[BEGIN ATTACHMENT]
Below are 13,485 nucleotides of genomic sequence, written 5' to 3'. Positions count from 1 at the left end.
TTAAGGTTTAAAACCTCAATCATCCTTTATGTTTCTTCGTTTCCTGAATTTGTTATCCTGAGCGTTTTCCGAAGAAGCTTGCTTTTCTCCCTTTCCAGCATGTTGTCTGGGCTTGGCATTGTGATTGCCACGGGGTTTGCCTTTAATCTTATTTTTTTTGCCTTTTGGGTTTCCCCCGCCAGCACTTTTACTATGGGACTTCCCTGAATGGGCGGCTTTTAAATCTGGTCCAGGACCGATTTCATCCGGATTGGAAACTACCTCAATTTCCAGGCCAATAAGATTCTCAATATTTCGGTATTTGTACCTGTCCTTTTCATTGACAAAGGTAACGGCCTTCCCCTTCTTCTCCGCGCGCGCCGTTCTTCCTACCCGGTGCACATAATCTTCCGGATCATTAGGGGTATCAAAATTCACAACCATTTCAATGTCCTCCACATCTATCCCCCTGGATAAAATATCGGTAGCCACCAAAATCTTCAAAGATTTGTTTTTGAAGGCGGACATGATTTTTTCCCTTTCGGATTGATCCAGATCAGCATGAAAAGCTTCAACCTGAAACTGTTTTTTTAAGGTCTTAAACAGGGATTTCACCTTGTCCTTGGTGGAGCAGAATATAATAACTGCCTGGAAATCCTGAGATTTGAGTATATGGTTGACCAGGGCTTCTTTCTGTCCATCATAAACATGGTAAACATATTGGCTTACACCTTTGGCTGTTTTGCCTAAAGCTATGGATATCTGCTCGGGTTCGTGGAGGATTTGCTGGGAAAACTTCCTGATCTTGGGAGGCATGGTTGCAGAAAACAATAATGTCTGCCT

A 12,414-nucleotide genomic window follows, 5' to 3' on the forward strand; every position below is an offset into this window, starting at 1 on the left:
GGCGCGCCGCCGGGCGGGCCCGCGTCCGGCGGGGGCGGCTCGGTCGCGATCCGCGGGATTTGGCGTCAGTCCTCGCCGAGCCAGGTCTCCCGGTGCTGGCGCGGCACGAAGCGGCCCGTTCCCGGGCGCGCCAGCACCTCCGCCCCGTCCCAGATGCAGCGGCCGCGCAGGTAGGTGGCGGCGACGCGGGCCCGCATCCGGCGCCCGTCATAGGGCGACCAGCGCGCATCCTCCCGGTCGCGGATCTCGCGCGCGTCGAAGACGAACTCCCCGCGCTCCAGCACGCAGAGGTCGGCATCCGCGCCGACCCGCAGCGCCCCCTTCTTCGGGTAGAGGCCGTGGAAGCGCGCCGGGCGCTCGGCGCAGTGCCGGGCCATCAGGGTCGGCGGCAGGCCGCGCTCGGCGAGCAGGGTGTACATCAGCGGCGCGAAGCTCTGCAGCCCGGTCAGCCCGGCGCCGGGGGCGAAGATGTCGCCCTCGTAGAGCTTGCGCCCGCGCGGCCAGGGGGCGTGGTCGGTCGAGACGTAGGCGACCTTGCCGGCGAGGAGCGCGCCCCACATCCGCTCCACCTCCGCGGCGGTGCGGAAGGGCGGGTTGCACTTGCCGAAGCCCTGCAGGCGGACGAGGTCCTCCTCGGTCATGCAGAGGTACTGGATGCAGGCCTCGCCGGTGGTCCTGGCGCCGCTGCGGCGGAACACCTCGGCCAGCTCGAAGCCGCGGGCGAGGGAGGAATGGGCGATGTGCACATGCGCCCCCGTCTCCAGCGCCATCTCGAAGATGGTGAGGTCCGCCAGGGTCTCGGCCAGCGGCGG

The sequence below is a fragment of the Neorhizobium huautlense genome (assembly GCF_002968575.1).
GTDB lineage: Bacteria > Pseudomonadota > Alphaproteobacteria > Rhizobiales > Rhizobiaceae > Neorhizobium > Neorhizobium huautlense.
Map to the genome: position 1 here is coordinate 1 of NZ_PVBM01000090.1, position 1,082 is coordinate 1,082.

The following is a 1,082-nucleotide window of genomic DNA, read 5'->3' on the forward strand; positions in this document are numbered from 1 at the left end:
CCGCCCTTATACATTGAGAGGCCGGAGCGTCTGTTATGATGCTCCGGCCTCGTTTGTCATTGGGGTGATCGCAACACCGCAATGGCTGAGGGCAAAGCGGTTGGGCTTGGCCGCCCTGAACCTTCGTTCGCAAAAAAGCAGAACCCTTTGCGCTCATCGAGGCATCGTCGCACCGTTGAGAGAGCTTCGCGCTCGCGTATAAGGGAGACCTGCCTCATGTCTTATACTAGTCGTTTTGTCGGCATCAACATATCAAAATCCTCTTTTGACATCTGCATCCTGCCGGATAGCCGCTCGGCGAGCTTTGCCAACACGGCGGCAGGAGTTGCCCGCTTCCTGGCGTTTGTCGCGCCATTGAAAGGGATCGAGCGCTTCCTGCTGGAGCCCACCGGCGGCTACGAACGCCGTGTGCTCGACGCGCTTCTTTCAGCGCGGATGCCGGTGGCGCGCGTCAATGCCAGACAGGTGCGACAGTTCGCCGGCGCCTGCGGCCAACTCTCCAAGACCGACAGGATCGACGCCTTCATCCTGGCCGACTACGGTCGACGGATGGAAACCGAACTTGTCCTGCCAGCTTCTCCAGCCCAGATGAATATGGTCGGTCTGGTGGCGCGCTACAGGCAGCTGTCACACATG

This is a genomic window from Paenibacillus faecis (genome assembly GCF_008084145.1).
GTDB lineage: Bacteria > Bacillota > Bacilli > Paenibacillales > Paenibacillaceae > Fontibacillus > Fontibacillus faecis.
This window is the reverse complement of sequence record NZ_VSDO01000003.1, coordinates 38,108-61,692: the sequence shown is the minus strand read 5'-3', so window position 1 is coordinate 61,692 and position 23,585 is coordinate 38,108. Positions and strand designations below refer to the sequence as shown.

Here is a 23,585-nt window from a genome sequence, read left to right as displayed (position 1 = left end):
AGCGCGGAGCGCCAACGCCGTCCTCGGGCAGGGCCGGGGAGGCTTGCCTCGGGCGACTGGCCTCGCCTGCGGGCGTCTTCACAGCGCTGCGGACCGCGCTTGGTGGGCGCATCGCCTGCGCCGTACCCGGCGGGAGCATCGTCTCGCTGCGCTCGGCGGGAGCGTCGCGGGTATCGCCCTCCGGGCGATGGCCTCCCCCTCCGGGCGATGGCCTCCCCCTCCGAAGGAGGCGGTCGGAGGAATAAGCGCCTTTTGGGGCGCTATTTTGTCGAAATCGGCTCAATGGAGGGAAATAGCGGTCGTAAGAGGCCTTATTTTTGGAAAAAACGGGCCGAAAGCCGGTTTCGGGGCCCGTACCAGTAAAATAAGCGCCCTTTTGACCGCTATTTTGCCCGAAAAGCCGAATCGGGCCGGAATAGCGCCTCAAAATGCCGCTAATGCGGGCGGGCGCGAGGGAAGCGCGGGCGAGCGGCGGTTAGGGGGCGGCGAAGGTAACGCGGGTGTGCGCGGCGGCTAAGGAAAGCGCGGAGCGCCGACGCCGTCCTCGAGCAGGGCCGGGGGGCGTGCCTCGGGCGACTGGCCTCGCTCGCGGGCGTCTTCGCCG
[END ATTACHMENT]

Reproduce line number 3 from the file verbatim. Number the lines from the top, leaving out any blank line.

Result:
A 12,414-nucleotide genomic window follows, 5' to 3' on the forward strand; every position below is an offset into this window, starting at 1 on the left: